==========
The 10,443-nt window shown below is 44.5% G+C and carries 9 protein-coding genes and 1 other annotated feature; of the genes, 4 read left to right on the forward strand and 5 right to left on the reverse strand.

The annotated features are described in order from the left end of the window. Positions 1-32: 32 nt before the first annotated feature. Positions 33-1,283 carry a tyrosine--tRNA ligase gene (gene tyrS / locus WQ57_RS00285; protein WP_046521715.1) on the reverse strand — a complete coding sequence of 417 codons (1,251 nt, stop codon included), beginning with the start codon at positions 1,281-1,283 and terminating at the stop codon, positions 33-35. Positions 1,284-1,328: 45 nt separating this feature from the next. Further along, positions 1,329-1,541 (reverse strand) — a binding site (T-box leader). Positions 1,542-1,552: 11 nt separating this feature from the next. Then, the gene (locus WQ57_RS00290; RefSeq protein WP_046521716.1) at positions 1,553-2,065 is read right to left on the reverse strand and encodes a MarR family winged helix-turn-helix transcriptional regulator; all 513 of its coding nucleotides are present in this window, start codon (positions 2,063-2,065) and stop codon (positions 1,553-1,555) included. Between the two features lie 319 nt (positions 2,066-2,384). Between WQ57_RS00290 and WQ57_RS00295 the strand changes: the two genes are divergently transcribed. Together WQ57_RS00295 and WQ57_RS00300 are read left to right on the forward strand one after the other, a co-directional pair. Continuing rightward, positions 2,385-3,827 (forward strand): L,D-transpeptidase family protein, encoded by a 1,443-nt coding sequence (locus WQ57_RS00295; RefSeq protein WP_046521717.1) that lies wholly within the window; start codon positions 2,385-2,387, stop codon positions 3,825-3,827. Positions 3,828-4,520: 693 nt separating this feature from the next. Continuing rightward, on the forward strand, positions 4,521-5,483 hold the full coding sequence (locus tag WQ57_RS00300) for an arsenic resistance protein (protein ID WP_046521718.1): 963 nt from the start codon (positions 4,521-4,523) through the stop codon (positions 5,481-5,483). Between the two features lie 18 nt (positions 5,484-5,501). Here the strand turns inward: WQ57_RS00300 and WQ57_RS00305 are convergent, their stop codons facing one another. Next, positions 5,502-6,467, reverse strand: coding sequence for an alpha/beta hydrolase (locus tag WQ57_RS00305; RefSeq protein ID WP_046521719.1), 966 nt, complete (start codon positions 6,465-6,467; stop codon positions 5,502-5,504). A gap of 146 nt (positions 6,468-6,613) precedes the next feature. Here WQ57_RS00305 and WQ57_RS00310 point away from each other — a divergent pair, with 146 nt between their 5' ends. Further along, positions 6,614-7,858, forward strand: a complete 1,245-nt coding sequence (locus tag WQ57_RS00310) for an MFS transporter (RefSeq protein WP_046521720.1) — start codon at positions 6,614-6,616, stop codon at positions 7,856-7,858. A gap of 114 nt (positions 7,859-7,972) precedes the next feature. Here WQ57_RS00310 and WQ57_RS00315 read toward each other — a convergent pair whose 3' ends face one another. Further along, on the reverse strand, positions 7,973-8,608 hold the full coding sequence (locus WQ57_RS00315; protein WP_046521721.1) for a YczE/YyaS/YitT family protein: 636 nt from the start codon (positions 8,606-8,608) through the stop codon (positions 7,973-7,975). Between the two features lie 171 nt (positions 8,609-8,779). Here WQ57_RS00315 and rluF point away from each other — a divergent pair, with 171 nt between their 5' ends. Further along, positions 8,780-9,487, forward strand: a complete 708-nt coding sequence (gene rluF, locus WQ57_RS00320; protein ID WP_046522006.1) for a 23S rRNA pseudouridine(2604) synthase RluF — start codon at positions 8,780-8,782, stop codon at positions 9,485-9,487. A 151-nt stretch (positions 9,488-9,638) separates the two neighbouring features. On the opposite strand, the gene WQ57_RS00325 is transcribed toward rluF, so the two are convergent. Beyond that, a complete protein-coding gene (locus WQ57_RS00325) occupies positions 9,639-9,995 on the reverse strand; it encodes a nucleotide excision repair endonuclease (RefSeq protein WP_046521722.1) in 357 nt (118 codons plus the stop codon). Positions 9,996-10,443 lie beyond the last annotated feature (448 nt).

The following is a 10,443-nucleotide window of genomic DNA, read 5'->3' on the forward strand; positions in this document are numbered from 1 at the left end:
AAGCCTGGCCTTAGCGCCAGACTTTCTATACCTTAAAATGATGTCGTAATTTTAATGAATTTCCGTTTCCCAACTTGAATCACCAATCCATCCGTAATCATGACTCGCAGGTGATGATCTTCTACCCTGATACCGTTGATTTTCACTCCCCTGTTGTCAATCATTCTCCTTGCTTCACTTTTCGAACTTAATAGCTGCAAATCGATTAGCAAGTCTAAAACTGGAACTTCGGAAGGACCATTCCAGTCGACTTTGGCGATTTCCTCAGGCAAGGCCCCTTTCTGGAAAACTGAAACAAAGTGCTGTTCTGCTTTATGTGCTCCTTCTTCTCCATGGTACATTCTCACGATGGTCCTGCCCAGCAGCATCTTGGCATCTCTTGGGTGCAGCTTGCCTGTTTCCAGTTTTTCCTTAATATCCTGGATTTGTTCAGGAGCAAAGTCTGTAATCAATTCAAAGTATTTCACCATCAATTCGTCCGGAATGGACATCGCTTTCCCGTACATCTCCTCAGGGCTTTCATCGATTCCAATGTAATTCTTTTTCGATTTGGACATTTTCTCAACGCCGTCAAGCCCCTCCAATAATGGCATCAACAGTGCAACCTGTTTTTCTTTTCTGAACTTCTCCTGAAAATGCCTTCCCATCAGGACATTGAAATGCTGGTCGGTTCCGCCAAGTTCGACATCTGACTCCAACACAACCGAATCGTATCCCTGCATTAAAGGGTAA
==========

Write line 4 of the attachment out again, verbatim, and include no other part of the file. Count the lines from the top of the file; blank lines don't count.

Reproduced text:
AAGCCTGGCCTTAGCGCCAGACTTTCTATACCTTAAAATGATGTCGTAATTTTAATGAATTTCCGTTTCCCAACTTGAATCACCAATCCATCCGTAATCATGACTCGCAGGTGATGATCTTCTACCCTGATACCGTTGATTTTCACTCCCCTGTTGTCAATCATTCTCCTTGCTTCACTTTTCGAACTTAATAGCTGCAAATCGATTAGCAAGTCTAAAACTGGAACTTCGGAAGGACCATTCCAGTCGACTTTGGCGATTTCCTCAGGCAAGGCCCCTTTCTGGAAAACTGAAACAAAGTGCTGTTCTGCTTTATGTGCTCCTTCTTCTCCATGGTACATTCTCACGATGGTCCTGCCCAGCAGCATCTTGGCATCTCTTGGGTGCAGCTTGCCTGTTTCCAGTTTTTCCTTAATATCCTGGATTTGTTCAGGAGCAAAGTCTGTAATCAATTCAAAGTATTTCACCATCAATTCGTCCGGAATGGACATCGCTTTCCCGTACATCTCCTCAGGGCTTTCATCGATTCCAATGTAATTCTTTTTCGATTTGGACATTTTCTCAACGCCGTCAAGCCCCTCCAATAATGGCATCAACAGTGCAACCTGTTTTTCTTTTCTGAACTTCTCCTGAAAATGCCTTCCCATCAGGACATTGAAATGCTGGTCGGTTCCGCCAAGTTCGACATCTGACTCCAACACAACCGAATCGTATCCCTGCATTAAAGGGTAA